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Economics and Biodiversity

Economics and Biodiversity

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CHAPTER 5 · ECOSYSTEM SERVICES IN RURAL AREAS AND NATURAL RESOURCE MANAGEMENT

Figure 5.1 Agriculture interacts with the wider ecosystem and its services

Box 5.1 A village with 54 millionaires: Agricultural revolution in an Indian village

Hiware Bazaar, an agrarian village in an arid district in the state of Maharashtra, has turned from abject
povertyto become home to more than 50 millionaires (in Rupees) and boasts one of the highest average
rural incomes in India. In the 1970s, problems from low rainfall (400 mm annually) were exacerbated by
increasing run-off during monsoons, leading to a decline in water levels and acute water shortages. The
cause was deforestation and vegetation loss in the surrounding catchment. By 1989 barely 12% of the
arable land could be farmed and this crisis had already triggered a trend of out-migration.

Village elders and leaders realised that the way out of this vicious poverty cycle was better management of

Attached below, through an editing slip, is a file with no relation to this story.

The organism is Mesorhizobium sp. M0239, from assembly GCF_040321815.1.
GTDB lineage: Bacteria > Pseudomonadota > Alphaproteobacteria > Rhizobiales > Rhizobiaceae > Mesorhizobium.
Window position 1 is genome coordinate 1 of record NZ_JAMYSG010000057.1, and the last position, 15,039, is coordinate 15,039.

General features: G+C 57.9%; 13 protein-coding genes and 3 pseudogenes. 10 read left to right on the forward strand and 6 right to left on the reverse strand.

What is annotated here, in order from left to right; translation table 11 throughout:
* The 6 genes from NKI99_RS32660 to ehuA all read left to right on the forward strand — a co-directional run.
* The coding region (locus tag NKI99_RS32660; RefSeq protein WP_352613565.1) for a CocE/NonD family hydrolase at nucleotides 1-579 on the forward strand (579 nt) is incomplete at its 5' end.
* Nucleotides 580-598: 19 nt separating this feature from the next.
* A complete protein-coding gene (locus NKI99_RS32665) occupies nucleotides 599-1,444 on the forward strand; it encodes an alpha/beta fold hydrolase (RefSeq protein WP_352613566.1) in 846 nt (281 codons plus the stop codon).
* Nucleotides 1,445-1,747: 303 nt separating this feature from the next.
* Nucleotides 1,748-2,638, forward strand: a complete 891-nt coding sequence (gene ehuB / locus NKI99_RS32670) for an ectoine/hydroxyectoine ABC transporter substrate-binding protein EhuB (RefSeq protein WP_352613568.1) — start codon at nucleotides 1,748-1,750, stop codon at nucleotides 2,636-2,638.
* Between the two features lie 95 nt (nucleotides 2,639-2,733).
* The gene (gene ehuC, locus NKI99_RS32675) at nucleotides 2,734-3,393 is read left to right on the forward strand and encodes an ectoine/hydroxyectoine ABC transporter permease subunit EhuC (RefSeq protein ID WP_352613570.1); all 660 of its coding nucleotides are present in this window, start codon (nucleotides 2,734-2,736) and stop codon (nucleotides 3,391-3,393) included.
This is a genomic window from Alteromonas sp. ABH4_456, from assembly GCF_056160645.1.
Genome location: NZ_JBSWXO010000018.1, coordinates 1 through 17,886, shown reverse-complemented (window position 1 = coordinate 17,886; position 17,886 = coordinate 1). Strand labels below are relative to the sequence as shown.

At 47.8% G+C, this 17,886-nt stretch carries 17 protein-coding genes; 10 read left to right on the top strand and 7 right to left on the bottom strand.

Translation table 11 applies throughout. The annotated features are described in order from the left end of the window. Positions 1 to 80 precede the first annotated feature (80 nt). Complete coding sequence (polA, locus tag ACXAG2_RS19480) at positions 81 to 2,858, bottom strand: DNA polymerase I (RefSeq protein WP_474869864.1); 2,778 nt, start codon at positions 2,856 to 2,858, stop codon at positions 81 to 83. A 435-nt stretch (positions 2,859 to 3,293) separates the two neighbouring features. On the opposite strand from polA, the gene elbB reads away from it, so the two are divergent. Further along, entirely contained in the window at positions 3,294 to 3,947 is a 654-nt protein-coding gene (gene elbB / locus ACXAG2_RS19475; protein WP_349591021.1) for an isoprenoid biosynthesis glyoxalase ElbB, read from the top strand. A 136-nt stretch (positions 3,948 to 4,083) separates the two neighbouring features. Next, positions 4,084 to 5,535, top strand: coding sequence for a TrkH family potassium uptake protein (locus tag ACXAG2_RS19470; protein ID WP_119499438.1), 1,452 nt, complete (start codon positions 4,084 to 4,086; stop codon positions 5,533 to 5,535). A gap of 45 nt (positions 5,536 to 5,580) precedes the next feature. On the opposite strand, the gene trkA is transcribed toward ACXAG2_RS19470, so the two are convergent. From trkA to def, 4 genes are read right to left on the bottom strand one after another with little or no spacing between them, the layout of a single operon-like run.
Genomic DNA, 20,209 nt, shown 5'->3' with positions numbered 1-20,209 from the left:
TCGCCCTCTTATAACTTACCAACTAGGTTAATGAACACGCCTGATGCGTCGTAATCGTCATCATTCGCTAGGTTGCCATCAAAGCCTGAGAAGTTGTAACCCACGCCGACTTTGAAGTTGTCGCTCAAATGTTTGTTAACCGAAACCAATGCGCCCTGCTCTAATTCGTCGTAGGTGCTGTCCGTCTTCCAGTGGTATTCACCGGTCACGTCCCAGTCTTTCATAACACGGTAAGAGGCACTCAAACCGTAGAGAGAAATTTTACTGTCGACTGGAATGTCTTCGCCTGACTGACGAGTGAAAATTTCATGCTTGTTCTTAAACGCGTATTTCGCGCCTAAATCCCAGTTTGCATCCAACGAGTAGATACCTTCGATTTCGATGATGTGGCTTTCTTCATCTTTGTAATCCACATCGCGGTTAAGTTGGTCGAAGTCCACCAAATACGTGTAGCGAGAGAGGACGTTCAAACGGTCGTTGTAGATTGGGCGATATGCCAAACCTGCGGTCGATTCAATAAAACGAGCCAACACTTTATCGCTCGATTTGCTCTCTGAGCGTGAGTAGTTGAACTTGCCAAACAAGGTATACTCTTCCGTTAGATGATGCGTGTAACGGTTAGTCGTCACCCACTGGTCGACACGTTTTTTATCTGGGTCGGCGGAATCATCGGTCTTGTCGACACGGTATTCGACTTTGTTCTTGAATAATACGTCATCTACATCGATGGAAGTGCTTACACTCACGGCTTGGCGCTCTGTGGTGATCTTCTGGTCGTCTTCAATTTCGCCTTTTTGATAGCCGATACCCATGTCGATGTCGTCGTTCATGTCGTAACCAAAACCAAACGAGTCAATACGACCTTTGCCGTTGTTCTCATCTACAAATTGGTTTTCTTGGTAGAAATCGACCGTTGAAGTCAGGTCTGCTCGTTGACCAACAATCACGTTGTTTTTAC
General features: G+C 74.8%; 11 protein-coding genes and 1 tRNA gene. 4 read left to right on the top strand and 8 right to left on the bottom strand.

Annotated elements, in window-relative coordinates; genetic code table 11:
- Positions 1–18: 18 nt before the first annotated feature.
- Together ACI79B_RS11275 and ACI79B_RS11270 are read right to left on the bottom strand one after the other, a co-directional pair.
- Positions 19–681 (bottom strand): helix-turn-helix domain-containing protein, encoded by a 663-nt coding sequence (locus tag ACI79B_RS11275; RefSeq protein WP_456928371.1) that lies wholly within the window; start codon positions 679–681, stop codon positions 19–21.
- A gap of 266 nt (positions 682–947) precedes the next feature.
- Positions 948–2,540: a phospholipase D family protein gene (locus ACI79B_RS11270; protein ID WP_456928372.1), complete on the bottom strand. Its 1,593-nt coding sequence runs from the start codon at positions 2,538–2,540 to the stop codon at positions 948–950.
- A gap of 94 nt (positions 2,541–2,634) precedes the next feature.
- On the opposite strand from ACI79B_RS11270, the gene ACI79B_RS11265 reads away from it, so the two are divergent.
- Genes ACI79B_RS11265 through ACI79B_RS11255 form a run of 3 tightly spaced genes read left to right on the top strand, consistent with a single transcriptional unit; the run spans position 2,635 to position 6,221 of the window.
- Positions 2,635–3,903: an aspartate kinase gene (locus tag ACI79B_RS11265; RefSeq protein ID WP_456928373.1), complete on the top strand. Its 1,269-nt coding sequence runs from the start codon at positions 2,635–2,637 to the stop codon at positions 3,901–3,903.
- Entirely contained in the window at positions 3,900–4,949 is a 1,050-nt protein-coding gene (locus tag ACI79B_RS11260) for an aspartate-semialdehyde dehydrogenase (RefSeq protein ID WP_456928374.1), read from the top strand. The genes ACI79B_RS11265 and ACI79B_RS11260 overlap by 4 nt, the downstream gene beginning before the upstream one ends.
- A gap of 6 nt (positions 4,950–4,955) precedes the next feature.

water and forests. They drew up and implemented an integrated natural resource management plan
which was helped by the emergence of the Indian government’s Employment Guarantee Scheme (EGS) in
the mid-1990s. With additional resources, and good coordination between government departments
supporting the EGS, the village members regenerated 70 ha of degraded forests and built 40,000 contour
bunds around the hills to conserve rainwater and recharge groundwater.

The number of active wells doubled, the area under irrigation expanded from 120 to 260 ha between 1999
and 2006, while grass production went up from 100 to 6,000 tonnes. Consequently, livestock increased
dramatically, as did milk production from 150 litres to 4,000 litres per day. Income from agriculture alone
amounted to 25 million Rupees (US$ 550,000) in 2005. In less than a decade, poverty reduced by 73%
and there was an overall increase in the quality of life with people returning to the village. Hiware Bazaar
is a striking example of an integrated approach to natural resource management.

Source: Enhancing agriculture by ecosystem management, India.